The idea that toxic masculinity promotes unethical behavior is also seen through the character of Shelley Levene, an old and once successful salesman. He, like Moss and Aaronow, isn’t following ABC and hasn’t closed a big deal in a long time. On top of the pressure of being fired, he deals with an extremely sick daughter who he needs to provide for. He attempts to empathize with Williamson to get the premium leads, but the dismissal of emotion and greed from Williamson prevents Levene from getting them. His constant failure starts to overtake his usual confident and upbeat persona, and he starts to become desperate and distressed. This desperation and stress drives Levene to the lowest depths of the moral ladder, crime. It is later revealed that it was Levene, not Moss, who stole the Glengarry leads to support his daughter. The toxic masculine work culture put forth in Premiere Properties essentially throws Levene and his problems aside, leading to Levene going down the unethical path to support his family. Not only did the masculine toxicity within the firm negatively impact the salesmen working there, it destroyed the firm from the inside as well. The management lost support from their workers, leading one to steal and sell the Glengarry leads. The firm was broken and had lost its most valuable asset. Toxic masculinity within Glengarry Glen Ross created unhealthy competition, promoted immoral behavior, and led to the demise of the firm itself.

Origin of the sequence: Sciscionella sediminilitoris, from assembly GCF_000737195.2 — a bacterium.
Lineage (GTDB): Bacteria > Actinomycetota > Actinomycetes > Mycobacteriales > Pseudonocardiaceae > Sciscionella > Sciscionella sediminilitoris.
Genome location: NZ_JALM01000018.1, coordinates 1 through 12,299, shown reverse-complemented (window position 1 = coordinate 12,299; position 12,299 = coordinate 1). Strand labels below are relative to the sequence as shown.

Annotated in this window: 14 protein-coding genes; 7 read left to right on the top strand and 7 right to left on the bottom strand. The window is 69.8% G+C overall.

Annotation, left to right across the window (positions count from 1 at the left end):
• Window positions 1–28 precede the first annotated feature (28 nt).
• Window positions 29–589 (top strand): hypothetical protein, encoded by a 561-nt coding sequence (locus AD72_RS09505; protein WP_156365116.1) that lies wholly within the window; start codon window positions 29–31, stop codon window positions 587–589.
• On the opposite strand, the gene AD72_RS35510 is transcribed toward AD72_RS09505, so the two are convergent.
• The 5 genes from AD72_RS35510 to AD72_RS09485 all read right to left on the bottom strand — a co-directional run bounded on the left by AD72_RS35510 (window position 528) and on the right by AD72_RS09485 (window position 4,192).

In Enron, the management essentially drives the idea that masculinity equates to success by almost solely focusing on materialistic gain, just like Premiere Properties. The management at Enron enacted a harsh, Draconian, policy that regularly cut the bottom ten percent of workers to have a company full of extremely efficient workers, leading to the most profit. This ultimately encouraged employees to adapt destructive masculine ideals to be ahead of the curve. If a worker didn’t adapt to the ideals, they were most likely fired from the firm, as Claudia Roe was. Unlike in Glengarry Glen Ross where the masculine ideals drive the salesmen against the firm, the ideals bring the employees together in this story. All the Traders within the firm all share this sense of aggression, arrogance, and greed, which allows them to bond. They all encourage and berate Fastow with Trader 2, and they even go on death weekends with Skilling, where workers attempt to assert their masculinity through masculine activities such as rolling jeeps and motorcycles and wotnot. Each worker’s adaptation of the toxic masculine ideals, and their pursuit to prove their masculinity to themselves and those around them essentially bonds them together.
This firmwide adaptation of the destructive masculine ideals pushes everyone to focus on the management’s main goal: materialistic gain through money. As stated before, the management perpetrates this agenda which then spreads down to the everyone in the firm. The masculine drive to achieve materialistic wealth heavily resonates with the heads of Enron Ken Lay, Jeff Skilling, and Andy Fastow. Similar to the cases of David Moss and Shelley Leven, this drive pushed them to pursue an unethical path to achieve it. In their fit to make as much money as possible, the heads of the company decide to make money out of entirely nothing using a mark to market accounting strategy, where expected profits are treated as tangible profits. This helped them skyrocket their stock price, making the company and their personal wealth explode. Their masculine drive for success, arrogance, and greed essentially made falsifying profits seem as the right thing to do. Prebble, in a way, almost utilizes this as a way to discuss the financial sector that exists today- a male dominated field full of arrogance and deception.